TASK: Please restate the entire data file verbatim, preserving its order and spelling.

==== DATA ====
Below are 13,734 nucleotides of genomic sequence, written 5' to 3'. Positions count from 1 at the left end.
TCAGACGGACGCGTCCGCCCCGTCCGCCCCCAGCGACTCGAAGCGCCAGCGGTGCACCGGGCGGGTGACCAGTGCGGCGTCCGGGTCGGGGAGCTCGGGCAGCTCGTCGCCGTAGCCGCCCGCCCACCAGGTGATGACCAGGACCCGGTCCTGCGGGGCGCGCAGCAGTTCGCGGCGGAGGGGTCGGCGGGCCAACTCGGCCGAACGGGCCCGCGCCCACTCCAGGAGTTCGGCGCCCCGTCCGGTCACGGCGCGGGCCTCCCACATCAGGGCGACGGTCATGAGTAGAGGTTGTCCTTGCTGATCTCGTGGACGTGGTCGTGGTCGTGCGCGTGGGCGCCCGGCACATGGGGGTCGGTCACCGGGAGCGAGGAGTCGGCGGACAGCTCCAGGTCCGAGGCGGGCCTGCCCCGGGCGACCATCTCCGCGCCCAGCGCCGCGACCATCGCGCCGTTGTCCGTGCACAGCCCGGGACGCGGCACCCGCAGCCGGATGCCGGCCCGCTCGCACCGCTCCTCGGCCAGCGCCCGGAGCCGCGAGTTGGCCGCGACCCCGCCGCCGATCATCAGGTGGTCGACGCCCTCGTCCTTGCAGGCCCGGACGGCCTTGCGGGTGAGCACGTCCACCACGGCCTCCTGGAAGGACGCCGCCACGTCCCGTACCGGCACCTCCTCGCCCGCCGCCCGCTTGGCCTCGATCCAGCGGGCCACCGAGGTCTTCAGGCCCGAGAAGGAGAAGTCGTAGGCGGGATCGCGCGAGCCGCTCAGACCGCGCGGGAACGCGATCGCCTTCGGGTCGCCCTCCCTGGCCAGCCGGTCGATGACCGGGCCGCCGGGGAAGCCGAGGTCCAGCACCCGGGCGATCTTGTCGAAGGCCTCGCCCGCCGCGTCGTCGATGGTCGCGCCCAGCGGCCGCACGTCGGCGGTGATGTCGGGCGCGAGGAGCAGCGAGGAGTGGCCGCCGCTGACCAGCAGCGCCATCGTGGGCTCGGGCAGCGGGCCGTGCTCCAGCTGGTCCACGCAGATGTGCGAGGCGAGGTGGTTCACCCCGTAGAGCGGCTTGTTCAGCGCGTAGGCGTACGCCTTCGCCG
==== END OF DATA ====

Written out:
Below are 13,734 nucleotides of genomic sequence, written 5' to 3'. Positions count from 1 at the left end.
TCAGACGGACGCGTCCGCCCCGTCCGCCCCCAGCGACTCGAAGCGCCAGCGGTGCACCGGGCGGGTGACCAGTGCGGCGTCCGGGTCGGGGAGCTCGGGCAGCTCGTCGCCGTAGCCGCCCGCCCACCAGGTGATGACCAGGACCCGGTCCTGCGGGGCGCGCAGCAGTTCGCGGCGGAGGGGTCGGCGGGCCAACTCGGCCGAACGGGCCCGCGCCCACTCCAGGAGTTCGGCGCCCCGTCCGGTCACGGCGCGGGCCTCCCACATCAGGGCGACGGTCATGAGTAGAGGTTGTCCTTGCTGATCTCGTGGACGTGGTCGTGGTCGTGCGCGTGGGCGCCCGGCACATGGGGGTCGGTCACCGGGAGCGAGGAGTCGGCGGACAGCTCCAGGTCCGAGGCGGGCCTGCCCCGGGCGACCATCTCCGCGCCCAGCGCCGCGACCATCGCGCCGTTGTCCGTGCACAGCCCGGGACGCGGCACCCGCAGCCGGATGCCGGCCCGCTCGCACCGCTCCTCGGCCAGCGCCCGGAGCCGCGAGTTGGCCGCGACCCCGCCGCCGATCATCAGGTGGTCGACGCCCTCGTCCTTGCAGGCCCGGACGGCCTTGCGGGTGAGCACGTCCACCACGGCCTCCTGGAAGGACGCCGCCACGTCCCGTACCGGCACCTCCTCGCCCGCCGCCCGCTTGGCCTCGATCCAGCGGGCCACCGAGGTCTTCAGGCCCGAGAAGGAGAAGTCGTAGGCGGGATCGCGCGAGCCGCTCAGACCGCGCGGGAACGCGATCGCCTTCGGGTCGCCCTCCCTGGCCAGCCGGTCGATGACCGGGCCGCCGGGGAAGCCGAGGTCCAGCACCCGGGCGATCTTGTCGAAGGCCTCGCCCGCCGCGTCGTCGATGGTCGCGCCCAGCGGCCGCACGTCGGCGGTGATGTCGGGCGCGAGGAGCAGCGAGGAGTGGCCGCCGCTGACCAGCAGCGCCATCGTGGGCTCGGGCAGCGGGCCGTGCTCCAGCTGGTCCACGCAGATGTGCGAGGCGAGGTGGTTCACCCCGTAGAGCGGCTTGTTCAGCGCGTAGGCGTACGCCTTCGCCG